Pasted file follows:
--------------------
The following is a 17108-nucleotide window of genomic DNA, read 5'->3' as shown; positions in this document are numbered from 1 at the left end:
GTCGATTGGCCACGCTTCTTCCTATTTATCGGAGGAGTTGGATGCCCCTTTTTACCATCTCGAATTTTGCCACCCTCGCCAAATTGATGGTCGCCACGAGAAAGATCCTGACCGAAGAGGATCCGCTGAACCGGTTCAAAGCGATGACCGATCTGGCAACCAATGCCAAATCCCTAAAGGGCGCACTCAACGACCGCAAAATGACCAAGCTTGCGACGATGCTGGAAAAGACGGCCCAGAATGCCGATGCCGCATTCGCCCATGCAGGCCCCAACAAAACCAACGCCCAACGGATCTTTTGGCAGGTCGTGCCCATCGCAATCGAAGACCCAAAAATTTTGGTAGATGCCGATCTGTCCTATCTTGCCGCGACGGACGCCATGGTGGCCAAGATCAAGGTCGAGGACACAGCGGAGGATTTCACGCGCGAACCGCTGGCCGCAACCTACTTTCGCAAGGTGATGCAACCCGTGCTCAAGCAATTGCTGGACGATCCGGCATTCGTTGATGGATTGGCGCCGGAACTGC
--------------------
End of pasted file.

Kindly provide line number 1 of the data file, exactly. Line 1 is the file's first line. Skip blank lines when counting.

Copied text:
The following is a 17108-nucleotide window of genomic DNA, read 5'->3' as shown; positions in this document are numbered from 1 at the left end: